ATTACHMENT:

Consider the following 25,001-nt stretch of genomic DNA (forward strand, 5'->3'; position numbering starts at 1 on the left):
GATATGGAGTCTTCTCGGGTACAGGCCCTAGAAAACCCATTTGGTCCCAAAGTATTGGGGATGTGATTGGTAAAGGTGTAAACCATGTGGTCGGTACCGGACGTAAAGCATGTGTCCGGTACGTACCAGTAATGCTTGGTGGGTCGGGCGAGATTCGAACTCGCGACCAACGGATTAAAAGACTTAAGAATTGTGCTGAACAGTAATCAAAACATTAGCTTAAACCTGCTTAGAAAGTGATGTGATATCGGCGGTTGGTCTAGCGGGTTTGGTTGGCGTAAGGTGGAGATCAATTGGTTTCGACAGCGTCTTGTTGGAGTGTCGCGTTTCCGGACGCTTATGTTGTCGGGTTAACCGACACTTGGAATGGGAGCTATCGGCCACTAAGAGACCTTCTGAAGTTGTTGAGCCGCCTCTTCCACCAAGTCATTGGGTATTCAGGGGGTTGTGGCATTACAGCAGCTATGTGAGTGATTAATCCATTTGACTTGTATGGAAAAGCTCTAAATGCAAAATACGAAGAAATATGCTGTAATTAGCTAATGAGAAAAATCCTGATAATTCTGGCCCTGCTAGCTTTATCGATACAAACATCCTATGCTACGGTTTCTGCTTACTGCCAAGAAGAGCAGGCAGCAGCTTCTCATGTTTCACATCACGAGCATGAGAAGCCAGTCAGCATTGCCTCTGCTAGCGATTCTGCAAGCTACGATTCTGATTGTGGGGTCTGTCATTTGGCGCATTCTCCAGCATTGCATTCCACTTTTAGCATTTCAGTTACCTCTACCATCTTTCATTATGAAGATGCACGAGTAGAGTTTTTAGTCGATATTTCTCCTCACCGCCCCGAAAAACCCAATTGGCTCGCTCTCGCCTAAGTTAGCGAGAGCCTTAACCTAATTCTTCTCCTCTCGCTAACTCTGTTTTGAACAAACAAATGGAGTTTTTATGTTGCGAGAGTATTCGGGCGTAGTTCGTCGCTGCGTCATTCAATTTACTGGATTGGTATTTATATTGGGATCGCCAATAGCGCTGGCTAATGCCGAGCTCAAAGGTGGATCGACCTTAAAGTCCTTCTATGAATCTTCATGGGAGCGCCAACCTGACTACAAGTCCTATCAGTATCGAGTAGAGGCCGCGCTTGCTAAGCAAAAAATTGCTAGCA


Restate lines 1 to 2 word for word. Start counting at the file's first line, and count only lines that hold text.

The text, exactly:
Consider the following 25,001-nt stretch of genomic DNA (forward strand, 5'->3'; position numbering starts at 1 on the left):
GATATGGAGTCTTCTCGGGTACAGGCCCTAGAAAACCCATTTGGTCCCAAAGTATTGGGGATGTGATTGGTAAAGGTGTAAACCATGTGGTCGGTACCGGACGTAAAGCATGTGTCCGGTACGTACCAGTAATGCTTGGTGGGTCGGGCGAGATTCGAACTCGCGACCAACGGATTAAAAGACTTAAGAATTGTGCTGAACAGTAATCAAAACATTAGCTTAAACCTGCTTAGAAAGTGATGTGATATCGGCGGTTGGTCTAGCGGGTTTGGTTGGCGTAAGGTGGAGATCAATTGGTTTCGACAGCGTCTTGTTGGAGTGTCGCGTTTCCGGACGCTTATGTTGTCGGGTTAACCGACACTTGGAATGGGAGCTATCGGCCACTAAGAGACCTTCTGAAGTTGTTGAGCCGCCTCTTCCACCAAGTCATTGGGTATTCAGGGGGTTGTGGCATTACAGCAGCTATGTGAGTGATTAATCCATTTGACTTGTATGGAAAAGCTCTAAATGCAAAATACGAAGAAATATGCTGTAATTAGCTAATGAGAAAAATCCTGATAATTCTGGCCCTGCTAGCTTTATCGATACAAACATCCTATGCTACGGTTTCTGCTTACTGCCAAGAAGAGCAGGCAGCAGCTTCTCATGTTTCACATCACGAGCATGAGAAGCCAGTCAGCATTGCCTCTGCTAGCGATTCTGCAAGCTACGATTCTGATTGTGGGGTCTGTCATTTGGCGCATTCTCCAGCATTGCATTCCACTTTTAGCATTTCAGTTACCTCTACCATCTTTCATTATGAAGATGCACGAGTAGAGTTTTTAGTCGATATTTCTCCTCACCGCCCCGAAAAACCCAATTGGCTCGCTCTCGCCTAAGTTAGCGAGAGCCTTAACCTAATTCTTCTCCTCTCGCTAACTCTGTTTTGAACAAACAAATGGAGTTTTTATGTTGCGAGAGTATTCGGGCGTAGTTCGTCGCTGCGTCATTCAATTTACTGGATTGGTATTTATATTGGGATCGCCAATAGCGCTGGCTAATGCCGAGCTCAAAGGTGGATCGACCTTAAAGTCCTTCTATGAATCTTCATGGGAGCGCCAACCTGACTACAAGTCCTATCAGTATCGAGTAGAGGCCGCGCTTGCTAAGCAAAAAATTGCTAGCA